Described as a “millennial Kronos Quartet” by critic J. Robin Coffelt, SYBARITE5’s mission is to make the string quintet the definitive 21st century ensemble. Winners of the Concert Artists Guild International Competition, SYBARITE5 has grabbed the attention of avid fans of classical music and new listeners alike. Their breadth of programming – ranging from Elgar to Visconti to Radiohead – along with their passion for education and artistic partnerships combine to make them the perfect ambassadors for their art.
When SYBARITE5 paid DePauw University a visit, 21CM Director Mark Rabideau took the chance to sit down with double bassist Louis Levitt and violinists Sami Merdinian and Sarah Whitney to discuss what motivates them as an ensemble and how they’ve been able to form such a distinct voice.
On pursuing long-term growth…
Louis Levitt: A big thing in our ensemble is musical growth. … There is no “I’ve arrived, and now I’m good and everything’s fine.” You can’t just coast. [Coasting] is like a long, slow, downward hill, and before you know it, you’re at the bottom. That’s a philosophy in our ensemble – that we have to be growing musically and artistically, and always trying new things. That’s how we’re able to keep things interesting, fresh and satisfying for the players and audience.
Sarah Whitney: One thing that I think is important to remember is that we grow the most from our challenges and the risks that we take.
Sami Merdinian: I feel like [it’s important to meet] regularly without our instruments – you can call it a business meeting, but it’s really creative meetings. [We see] what we can do … to stay true to ourselves but also push the envelope.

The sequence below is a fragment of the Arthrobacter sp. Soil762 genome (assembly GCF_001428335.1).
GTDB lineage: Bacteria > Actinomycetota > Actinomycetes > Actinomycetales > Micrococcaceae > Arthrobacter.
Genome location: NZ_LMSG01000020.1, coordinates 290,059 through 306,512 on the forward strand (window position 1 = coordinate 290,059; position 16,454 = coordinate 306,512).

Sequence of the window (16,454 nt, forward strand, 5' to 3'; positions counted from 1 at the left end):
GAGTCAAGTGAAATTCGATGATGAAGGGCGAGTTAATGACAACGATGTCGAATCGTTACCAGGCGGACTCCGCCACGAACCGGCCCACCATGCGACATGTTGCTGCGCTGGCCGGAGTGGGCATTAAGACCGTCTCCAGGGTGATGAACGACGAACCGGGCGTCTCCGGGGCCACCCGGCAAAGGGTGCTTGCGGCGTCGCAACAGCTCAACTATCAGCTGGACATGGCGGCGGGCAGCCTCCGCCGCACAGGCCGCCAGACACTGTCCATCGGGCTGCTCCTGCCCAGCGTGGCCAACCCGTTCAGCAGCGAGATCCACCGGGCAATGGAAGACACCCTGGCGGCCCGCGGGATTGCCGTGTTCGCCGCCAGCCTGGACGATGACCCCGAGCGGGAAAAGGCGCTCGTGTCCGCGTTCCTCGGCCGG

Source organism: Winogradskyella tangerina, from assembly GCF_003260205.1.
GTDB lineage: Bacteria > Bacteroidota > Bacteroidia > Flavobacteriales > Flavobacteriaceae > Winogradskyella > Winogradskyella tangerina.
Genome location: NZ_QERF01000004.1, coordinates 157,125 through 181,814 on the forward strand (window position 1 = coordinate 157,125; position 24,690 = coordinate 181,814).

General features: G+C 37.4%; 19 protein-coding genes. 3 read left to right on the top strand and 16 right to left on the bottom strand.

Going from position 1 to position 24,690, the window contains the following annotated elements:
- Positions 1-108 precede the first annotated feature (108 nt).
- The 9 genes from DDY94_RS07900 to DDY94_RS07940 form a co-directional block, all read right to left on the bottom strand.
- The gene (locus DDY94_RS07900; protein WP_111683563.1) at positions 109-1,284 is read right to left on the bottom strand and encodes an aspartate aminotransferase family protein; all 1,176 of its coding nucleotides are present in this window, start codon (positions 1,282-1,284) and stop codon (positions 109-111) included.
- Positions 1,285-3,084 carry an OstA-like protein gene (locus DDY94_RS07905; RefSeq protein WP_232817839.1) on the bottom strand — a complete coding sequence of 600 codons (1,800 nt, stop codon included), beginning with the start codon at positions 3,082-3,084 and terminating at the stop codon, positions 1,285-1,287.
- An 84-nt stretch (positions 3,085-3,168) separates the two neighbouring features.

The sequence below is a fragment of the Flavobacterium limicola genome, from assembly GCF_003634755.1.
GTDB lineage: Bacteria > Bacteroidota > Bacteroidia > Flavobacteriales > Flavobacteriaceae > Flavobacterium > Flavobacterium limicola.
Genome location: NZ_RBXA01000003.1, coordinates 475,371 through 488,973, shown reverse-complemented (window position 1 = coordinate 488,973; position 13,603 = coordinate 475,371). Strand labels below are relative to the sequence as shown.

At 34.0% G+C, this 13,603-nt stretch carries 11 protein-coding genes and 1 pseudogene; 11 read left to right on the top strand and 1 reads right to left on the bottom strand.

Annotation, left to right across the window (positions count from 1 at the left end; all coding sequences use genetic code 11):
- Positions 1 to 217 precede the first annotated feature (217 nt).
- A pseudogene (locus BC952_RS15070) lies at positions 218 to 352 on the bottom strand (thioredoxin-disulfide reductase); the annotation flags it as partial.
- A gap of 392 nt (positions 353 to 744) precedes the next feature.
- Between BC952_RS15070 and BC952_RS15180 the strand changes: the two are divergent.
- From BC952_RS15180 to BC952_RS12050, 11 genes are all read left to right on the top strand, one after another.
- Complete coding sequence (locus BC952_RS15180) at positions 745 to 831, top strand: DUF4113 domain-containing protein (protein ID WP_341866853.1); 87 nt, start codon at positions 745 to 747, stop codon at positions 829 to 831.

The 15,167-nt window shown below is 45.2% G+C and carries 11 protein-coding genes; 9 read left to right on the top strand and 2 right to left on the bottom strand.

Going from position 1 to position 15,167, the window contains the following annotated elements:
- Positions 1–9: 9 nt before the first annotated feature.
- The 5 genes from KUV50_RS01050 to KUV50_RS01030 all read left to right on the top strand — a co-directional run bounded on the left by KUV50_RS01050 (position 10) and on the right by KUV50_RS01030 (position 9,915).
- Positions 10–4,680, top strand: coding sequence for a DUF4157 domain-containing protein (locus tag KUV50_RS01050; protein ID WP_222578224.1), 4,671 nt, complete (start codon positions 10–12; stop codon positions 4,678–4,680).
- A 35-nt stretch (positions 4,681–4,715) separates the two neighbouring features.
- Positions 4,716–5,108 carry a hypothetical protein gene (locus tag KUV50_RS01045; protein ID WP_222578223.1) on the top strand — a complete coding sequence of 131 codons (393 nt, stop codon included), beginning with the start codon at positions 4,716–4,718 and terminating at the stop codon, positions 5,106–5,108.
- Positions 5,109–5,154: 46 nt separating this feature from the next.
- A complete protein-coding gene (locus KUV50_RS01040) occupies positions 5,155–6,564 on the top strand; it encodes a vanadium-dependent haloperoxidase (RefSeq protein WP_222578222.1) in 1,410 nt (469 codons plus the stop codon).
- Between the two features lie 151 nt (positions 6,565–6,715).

On the versatility of string quintets…
Levitt: I’ve always felt very comfortable with strings, so when it came time to figure out a good ensemble to create a career path for with double bass, strings were really natural. Kind of like Chopin – he wrote mostly for piano. He was super comfortable with that. If all of a sudden we had clarinet or trumpet, I probably would not be so good at the arrangements. Also … the double bass is an extremely flexible, versatile instrument. One of the reasons the ensemble works well is because the bass can act as a pivot. So we can genre-hop very easily … without having to do as much work as a string quartet because we already have one of the instruments that you need, and that’s bass.
On finding an authentic voice…
Merdinian: I think we all have different strengths and backgrounds, and I think that informs a lot of the repertoire we end up playing. I’m from Argentina, from Armenian origins. You will see that part of our repertoire represented. [It’s] the same thing with Angela [Pickett] being from Newfoundland. I think we all go through a different path, Sarah with her experience in the jazz world, improvising. Everyone has their own strengths.
Whitney: I think also in the classical conservatory, we’re taught to recreate, not to create. … I wanted to touch on people being critical. In some ways it can come from a fear of not being sure that they trust themselves to create. It’s scary, yeah. It is. [With] the Silk Road Ensemble, I did some of the scariest things ever onstage. Getting up there and doing things I’d never done in my entire life, after two-hour rehearsals. But it was amazing. Yeah, it’s going to be scary, but it doesn’t have to be bad-scary.
The above interview has been edited for clarity and length.
Want to check out “Outliers,” SYBARITE5’s new album? You can buy it here.